My Letter on the Proposed American Legion Purchase

I sent the letter below to CHTC on Sunday, December 4, one day before the meeting, and four days after the public was first notified of the proposed purchase of the property for $7..9 million.

Dear Mayor Hemminger and Council Members:

On December 5 you will consider a proposal to spend $7.9 million to purchase the 36-acre property owned by American Legion Post 6. This transaction follows this very same Town Council’s decision in November 2015, after several months of study by the Town manager and Town staff, to decline to purchase the property for $9 million. There are substantial uncertainties regarding the ultimate outcome of this transaction, including 1) the impact that the purchase will have on other Town needs, 2) the amount the Town could receive for selling off part of the land, 3) the extent to which the property’s neighbors who have been largely opposed to the use of part of the site for residential will acquiesce to any reasonable non-park use of the facility, and 4) the cost of designing, implementing, and maintaining a public park. Therefore, I suggest that the Town Council postpone a decision regarding the purchase of the property until there is greater clarity regarding these issues.
Since Town Council declined its right to purchase the property in 2015, there has been community discussion about the future use of the land. These discussions, and Town staff's research, have uncovered several points of agreement:

  1. In November 2015, the Town did not have the funds available to purchase the property. In December 2016, the Town continues to lack the funds to purchase the property. The plan to pay $3.6 million now, and the remaining $4.3 million over two years from unidentified sources, is irresponsible. It’s very different than the way the Town has planned for other major capital investments, such as the library renovation or the package of projects recently approved by Town voters by November 2015, including significant street/sidewalk, greenway, solid waste, stormwater and— yes— recreational facility improvements including park expansions. Those projects were determined to be fundable given the Town’s financial situation and were financed by bonds with a scheduled payback period. There is no such assurance here.
  2. There are no plans for a park on the site. As Town staff pointed out, the Parks Master Plan “did not include resources in the Capital Improvement Plan that would allow the Town to pay the offer price.” There is no concept of how large the park would be, what amenities would be included, how much it would cost to build, or how much its existence would increase the Town’s maintenance costs.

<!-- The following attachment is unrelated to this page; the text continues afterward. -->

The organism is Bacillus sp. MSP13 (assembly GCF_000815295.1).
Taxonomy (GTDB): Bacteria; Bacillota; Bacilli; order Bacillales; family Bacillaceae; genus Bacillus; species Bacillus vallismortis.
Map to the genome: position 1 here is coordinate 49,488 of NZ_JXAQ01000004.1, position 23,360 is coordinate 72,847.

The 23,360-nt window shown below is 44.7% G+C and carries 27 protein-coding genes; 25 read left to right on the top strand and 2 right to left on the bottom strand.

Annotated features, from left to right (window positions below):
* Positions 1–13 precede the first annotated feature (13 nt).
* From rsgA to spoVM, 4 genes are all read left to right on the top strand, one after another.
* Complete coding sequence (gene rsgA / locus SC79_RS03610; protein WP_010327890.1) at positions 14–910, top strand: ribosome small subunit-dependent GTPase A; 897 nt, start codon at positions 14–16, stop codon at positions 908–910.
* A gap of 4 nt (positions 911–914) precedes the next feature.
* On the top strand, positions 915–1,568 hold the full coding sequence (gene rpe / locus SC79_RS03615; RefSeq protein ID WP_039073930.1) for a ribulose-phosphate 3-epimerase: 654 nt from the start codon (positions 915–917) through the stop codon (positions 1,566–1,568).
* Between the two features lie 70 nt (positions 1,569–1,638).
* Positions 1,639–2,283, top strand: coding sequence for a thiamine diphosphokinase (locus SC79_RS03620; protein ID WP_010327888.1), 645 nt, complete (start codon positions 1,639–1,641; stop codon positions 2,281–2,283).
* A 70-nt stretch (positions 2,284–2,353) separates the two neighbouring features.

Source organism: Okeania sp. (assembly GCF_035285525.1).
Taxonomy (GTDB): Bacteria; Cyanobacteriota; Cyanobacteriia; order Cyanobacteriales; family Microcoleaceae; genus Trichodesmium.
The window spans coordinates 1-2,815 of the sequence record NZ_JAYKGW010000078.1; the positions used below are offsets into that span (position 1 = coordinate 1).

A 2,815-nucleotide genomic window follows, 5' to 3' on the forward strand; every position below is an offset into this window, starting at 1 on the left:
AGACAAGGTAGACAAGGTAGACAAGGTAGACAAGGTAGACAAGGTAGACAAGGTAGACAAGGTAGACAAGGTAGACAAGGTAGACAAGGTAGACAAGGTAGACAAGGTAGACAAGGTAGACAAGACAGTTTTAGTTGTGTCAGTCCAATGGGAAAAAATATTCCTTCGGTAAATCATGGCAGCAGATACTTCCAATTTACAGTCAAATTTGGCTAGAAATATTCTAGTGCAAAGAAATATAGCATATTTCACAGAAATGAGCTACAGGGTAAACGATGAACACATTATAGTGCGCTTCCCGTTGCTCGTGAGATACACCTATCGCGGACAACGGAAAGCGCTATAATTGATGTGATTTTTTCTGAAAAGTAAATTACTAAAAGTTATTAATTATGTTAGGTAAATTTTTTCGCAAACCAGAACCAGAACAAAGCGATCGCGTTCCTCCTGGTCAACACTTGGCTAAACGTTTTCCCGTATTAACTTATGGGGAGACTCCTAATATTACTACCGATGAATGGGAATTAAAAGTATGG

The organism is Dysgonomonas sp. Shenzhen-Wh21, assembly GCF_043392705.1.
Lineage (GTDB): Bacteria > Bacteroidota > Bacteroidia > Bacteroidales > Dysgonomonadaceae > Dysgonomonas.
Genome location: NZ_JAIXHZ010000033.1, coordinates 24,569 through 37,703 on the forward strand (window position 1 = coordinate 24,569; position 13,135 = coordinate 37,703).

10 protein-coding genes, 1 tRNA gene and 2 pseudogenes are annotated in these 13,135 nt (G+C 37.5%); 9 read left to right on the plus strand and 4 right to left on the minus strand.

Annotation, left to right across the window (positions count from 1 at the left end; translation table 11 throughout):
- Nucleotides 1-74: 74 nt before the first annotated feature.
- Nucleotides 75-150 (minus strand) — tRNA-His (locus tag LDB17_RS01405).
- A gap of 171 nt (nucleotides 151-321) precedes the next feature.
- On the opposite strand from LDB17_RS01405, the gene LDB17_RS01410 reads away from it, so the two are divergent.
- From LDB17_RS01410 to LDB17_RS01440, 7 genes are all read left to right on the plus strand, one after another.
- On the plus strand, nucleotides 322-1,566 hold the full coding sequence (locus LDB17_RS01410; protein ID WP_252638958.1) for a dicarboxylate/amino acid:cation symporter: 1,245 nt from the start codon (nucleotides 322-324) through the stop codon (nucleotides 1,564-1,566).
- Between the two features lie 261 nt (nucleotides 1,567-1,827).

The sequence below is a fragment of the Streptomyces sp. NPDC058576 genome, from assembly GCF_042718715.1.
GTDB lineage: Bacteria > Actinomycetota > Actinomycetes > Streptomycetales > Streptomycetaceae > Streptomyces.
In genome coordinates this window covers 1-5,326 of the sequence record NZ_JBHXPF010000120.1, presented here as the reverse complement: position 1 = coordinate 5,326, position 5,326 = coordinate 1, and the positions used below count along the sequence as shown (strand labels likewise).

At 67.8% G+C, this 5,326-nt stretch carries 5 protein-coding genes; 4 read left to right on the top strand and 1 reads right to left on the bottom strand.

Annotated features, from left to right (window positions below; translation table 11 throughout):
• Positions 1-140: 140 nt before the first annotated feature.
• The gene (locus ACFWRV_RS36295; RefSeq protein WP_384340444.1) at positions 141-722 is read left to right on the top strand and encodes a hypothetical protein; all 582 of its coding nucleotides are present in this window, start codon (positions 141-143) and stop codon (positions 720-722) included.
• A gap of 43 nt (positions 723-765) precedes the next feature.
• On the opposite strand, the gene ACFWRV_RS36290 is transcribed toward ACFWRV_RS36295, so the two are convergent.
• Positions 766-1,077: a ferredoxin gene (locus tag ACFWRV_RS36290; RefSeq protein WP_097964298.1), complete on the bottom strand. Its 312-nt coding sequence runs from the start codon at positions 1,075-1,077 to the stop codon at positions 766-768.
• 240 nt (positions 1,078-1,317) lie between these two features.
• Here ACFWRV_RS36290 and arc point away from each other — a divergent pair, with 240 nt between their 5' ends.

3. The American Legion site’s neighbors have expressed their opposition to one significant development on the site. With Chapel Hill voters as the owners, and the general (although not unanimous) concern about any development that would increase vehicular traffic, it is uncertain that there could be an agreement to allow a level of that would meet the Town’s goals for increased commercial and office development and allow the Town to recoup a reasonable amount of the purchase price for the land

Notably, the materials provided to Town Council and the public provide no information about how the $3.6 million payment would affect the Town’s ability to withstand the financial stress of one or two ice storms similar to the one that afflicted the region last winter. In addition, it is quite possible that the assumption of an additional $4.3 million in debt may have a significant impact on the Town’s ability to provide services for the next two years, or even beyond when the Town becomes wholly responsible for upkeep of all 36 acres. There has been no discussion of this whatsoever.

Finally, it is interesting that the Town is willing to on short notice pay nearly $8 million to purchase property that has not been identified as an immediate need in any of the Town’s extensive planning processes, including Chapel Hill 2020, the Parks Master Plan, and the development of the bond referendum passed just 13 months ago. Meanwhile, it took decades and careful budgeting before the Town would contribute $560,000 to provide the Rogers Road community with sewer lines, even after subjecting the community to the Town’s trash for decades longer than promised.

I urge Town Council to slow down. The Town should request an extension from American Legion and immediately start a public planning process to determine the costs and benefits of different scenarios for use of American Legion site before spending millions of dollars the Town doesn’t have and has not identified. I understand why the neighbors opposed to the development of the site are excited; however, I ask that you fully consider your fiduciary obligations to residents of the entire Town.

Thank you for your consideration.

Very truly yours,

Geoffrey F. Green


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